Genesis 1; Isaiah 42:8; Romans 1:20-21; 5:2; Ephesians 1:4-6; 2 Timothy 1:7-9; Revelation 5:9-10

Article 11: Public Policy

We affirm that the fundamental purposes of government are to protect human beings from harm, punish those who do evil, uphold civil liberties, and to commend those who do good. The public has a role in shaping and crafting policies concerning the use of AI in society, and these decisions should not be left to those who develop these technologies or to governments to set norms.

We deny that AI should be used by governments, corporations, or any entity to infringe upon God-given human rights. AI, even in a highly advanced state, should never be delegated the governing authority that has been granted by an all-sovereign God to human beings alone. 

Romans 13:1-7; Acts 10:35; 1 Peter 2:13-14

Article 10: War

We affirm that the use of AI in warfare should be governed by love of neighbor and the principles of just war. The use of AI may mitigate the loss of human life, provide greater protection of non-combatants, and inform better policymaking. Any lethal action conducted or substantially enabled by AI must employ 5 human oversight or review. All defense-related AI applications, such as underlying data and decision-making processes, must be subject to continual review by legitimate authorities. When these systems are deployed, human agents bear full moral responsibility for any actions taken by the system.

We deny that human agency or moral culpability in war can be delegated to AI. No nation or group has the right to use AI to carry out genocide, terrorism, torture, or other war crimes.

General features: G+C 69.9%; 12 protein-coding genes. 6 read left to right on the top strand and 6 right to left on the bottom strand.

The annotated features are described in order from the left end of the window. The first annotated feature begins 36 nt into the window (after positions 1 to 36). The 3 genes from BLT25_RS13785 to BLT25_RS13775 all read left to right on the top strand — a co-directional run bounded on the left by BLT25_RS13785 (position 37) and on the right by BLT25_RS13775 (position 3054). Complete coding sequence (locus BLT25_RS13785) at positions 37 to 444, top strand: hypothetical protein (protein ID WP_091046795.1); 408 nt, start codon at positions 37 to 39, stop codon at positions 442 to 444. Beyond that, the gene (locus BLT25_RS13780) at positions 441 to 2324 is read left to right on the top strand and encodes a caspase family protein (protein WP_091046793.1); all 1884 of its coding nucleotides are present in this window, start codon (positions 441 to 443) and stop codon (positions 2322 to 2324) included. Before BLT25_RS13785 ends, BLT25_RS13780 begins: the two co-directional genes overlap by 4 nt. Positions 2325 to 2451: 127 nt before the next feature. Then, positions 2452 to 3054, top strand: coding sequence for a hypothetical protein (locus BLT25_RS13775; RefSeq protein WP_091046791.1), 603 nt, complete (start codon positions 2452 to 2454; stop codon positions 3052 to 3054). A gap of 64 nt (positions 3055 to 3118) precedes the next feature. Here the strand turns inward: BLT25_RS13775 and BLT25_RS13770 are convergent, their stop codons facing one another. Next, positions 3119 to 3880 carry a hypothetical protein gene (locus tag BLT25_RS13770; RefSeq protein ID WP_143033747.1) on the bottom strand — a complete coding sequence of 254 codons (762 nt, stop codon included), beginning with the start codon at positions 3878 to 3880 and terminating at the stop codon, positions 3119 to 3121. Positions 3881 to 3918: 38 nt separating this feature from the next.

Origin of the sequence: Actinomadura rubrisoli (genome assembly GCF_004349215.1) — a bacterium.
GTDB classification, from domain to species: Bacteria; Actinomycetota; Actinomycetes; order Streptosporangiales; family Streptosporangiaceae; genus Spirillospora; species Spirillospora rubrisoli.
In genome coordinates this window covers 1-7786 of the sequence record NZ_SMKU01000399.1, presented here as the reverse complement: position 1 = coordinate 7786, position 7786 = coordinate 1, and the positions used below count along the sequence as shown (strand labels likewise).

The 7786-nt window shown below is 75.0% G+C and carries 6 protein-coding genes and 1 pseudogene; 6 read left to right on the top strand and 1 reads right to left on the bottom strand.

Genesis 4:10; Isaiah 1:16-17; Psalm 37:28; Matthew 5:44; 22:37-39; Romans 13:4

Article 9: Security

We affirm that AI has legitimate applications in policing, intelligence, surveillance, investigation, and other uses supporting the government’s responsibility to respect human rights, to protect and preserve human life, and to pursue justice in a flourishing society.

We deny that AI should be employed for safety and security applications in ways that seek to dehumanize, depersonalize, or harm our fellow human beings. We condemn the use of AI to suppress free expression or other basic human rights granted by God to all human beings.

Romans 13:1-7; 1 Peter 2:13-14

Article 8: Data & Privacy

We affirm that privacy and personal property are intertwined individual rights and choices that should not be violated by governments, corporations, nation-states, and other groups, even in the pursuit of the common good. While God knows all things, it is neither wise nor obligatory to have every detail of one’s life open to society.

We deny the manipulative and coercive uses of data and AI in ways that are inconsistent with the love of God and love of neighbor. Data collection practices should conform to ethical guidelines that uphold the dignity of all people. We further deny that consent, even informed consent, although requisite, is the only necessary ethical standard for the collection, manipulation, or exploitation of personal data—individually or in the aggregate. AI should not be employed in ways that distort truth through the use of generative applications. Data should not be mishandled, misused, or abused for sinful purposes to reinforce bias, strengthen the powerful, or demean the weak.